Author: Romila Thapar, William Dalrymple, Salman Rushdie, Kushwant Singh
"The Book of Indian Kings" | Finding facts in fiction
History, particularly that of great men, is subject to a great deal of supposition and fancy – The Book of Indian Kings presents such stories, attempting to reveal their truth
History and historians are a world to themselves at least to the lay readers. Naturally, Indians have for so long unable to develop any meaningful connect or taste for knowing their history fully and well. This deficit is partially a contribution of the people who have worked in the field and have increasingly isolated the subject “by the few”, “of the few” and “for the few”. History has been a dreadful and boredom inducing subject in our school days. Whatever little was taught it was much less about India and the subcontinental achievements and perhaps more about the wars and the vanquishers.
The pretext that “great writing about India” by a few established names seemed pompous and a bit of forceful assertion, as I picked up the slim book The Book of Indian Kings for a weekend reading.
The peculiar thing about history is that vast majority of readers have to believe what they read and in the scholarship of the historians which of course come with their own not so subtle baggage and ideological moorings, barring few exceptions. The fact that history as a subject is considered as the last resort for people in academics– is a reflection of how the “great” historians have served the country – a civilisation that is perhaps the oldest and longest surviving cultures in the world.
The initial chapters in the book appear to skip worthy. Facts, for instance – Chandra Gupta early coins show him as a large-headed man with thick curly hair, but a later coin shows him as nearly bald. While it appears like a valuable nugget of information, the readers find it hard to imagine whether it is being used for caricaturing effect or to assert some objective conclusions on the reign of the king. If there were coins available why not include them pictorially to enhance the reading experience of the reader. In the same essay on Chandra Gupta, the author suffixes his statement saying “so it is claimed” – appears to be the reasoning against the material evidence and also an act of distancing by the scholar himself from the unearthed artefacts. To a large part, the historical evidence falls under either “so it is claimed” or “so it seems” because we are interpreting ruins and leftovers. The author cautions the reader that the Guptas period “greatness” may have been “generally exaggerated by historians, perhaps for sentimental reasons” and sounds resolutely more objective than the rest of the historians who have chosen to write about the period.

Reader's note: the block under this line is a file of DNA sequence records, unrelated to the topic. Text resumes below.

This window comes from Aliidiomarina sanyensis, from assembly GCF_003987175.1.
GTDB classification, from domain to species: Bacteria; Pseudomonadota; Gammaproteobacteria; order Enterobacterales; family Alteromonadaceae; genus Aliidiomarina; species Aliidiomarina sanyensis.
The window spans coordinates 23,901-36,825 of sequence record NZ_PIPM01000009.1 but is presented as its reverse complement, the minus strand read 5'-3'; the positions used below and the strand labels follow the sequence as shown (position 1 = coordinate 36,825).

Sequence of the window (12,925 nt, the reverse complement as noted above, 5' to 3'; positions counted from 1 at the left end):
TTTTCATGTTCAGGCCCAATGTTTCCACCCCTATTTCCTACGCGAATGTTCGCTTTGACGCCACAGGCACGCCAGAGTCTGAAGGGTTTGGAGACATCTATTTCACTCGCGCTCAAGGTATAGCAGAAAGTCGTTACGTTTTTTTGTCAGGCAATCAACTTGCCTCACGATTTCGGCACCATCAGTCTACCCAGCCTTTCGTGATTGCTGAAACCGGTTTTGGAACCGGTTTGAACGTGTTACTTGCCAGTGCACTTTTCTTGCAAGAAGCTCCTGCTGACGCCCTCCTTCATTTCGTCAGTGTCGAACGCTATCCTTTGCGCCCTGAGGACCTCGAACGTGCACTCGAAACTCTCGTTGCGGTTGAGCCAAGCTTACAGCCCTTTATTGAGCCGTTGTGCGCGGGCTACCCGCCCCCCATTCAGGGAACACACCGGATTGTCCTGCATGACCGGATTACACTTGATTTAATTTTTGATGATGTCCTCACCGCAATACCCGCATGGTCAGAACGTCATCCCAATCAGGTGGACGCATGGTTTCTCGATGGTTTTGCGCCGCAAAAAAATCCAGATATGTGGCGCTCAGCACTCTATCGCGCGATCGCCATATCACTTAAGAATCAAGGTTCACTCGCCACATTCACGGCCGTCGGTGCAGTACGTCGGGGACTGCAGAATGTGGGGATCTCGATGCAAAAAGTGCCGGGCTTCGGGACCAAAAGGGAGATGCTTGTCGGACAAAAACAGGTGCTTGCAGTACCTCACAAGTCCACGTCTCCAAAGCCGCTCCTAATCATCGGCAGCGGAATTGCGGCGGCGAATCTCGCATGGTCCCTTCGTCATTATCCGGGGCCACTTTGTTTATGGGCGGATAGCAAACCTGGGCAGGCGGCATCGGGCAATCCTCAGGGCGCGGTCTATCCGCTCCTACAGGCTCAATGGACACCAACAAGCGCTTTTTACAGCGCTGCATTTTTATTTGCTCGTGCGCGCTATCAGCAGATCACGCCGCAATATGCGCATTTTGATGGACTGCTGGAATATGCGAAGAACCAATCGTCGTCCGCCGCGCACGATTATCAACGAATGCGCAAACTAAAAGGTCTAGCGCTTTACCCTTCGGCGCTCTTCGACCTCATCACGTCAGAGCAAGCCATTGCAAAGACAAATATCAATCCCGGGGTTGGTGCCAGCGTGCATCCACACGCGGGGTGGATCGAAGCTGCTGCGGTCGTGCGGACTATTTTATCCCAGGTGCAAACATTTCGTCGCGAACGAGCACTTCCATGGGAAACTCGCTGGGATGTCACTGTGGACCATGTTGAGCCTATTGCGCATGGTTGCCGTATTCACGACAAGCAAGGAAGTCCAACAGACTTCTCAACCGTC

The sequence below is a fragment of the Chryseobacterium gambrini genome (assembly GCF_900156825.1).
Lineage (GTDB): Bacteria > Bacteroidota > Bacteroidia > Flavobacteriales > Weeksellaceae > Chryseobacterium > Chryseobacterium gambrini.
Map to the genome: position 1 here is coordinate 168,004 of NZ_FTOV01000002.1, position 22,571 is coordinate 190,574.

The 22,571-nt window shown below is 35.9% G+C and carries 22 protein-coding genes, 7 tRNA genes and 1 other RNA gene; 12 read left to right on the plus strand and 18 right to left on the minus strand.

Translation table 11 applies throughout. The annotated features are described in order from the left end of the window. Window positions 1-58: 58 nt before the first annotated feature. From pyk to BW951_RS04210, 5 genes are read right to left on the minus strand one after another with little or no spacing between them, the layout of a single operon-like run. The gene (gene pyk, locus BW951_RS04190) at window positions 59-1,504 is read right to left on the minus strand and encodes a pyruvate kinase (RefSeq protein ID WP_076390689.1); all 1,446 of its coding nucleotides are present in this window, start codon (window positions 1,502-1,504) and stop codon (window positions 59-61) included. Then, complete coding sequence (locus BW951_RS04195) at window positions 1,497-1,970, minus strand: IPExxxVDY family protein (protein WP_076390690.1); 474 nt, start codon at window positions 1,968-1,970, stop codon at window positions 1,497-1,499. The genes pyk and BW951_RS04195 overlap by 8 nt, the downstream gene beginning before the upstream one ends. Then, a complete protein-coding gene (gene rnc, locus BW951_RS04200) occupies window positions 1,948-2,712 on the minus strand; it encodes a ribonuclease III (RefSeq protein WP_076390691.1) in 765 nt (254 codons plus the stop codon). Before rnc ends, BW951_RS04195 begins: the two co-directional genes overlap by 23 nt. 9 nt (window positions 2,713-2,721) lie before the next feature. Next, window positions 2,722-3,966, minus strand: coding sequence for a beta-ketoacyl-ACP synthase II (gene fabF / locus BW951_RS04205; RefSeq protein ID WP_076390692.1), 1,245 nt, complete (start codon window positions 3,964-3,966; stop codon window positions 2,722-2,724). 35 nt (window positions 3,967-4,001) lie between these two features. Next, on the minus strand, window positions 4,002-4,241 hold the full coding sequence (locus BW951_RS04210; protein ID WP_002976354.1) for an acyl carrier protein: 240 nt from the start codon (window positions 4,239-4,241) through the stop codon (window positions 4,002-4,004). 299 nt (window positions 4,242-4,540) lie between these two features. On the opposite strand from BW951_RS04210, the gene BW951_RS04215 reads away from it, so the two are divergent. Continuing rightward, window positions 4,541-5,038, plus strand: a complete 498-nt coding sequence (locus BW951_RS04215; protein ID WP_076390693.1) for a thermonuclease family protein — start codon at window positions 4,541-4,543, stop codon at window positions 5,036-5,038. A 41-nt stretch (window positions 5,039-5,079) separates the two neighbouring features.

In the end, history is one subject that can build confidence, can restore pride and be an educative guide to chart the future. In case it turns out to be a subject of derision it becomes a colourful fiction by the interpreter. History is incomplete without historical and socio-political context, and if the backdrop is presented if often leads to a distorted and often ungainly understanding of the history. Theft and selective interpretation of one’s own history is a great disservice to the nation.
The chapter on Krishnadeva Raya by Manu S Pillai is a fascinating read. Similarly, other essays including “Shivaji and his times” by Jadunath Sarkar, “Tipu Sultan” by Rajmohan Gandhi make for interesting essays. This compact book has a compilation of twelve contributors including Romila Thapar, William Dalrymple, Salman Rushdie, Kushwant Singh etc. For the readers interested in the rulers and statesmen in the history of India this book can be a quick starting point, although not comprehensive. The publishers could have included any fascinating historical artefacts of each era and make the essays livelier. Overall for a country starved of any good non-academic history books – The Book of Indian Kings could be a good starting point though insubstantial to learn and understand the ancient past and its key protagonists.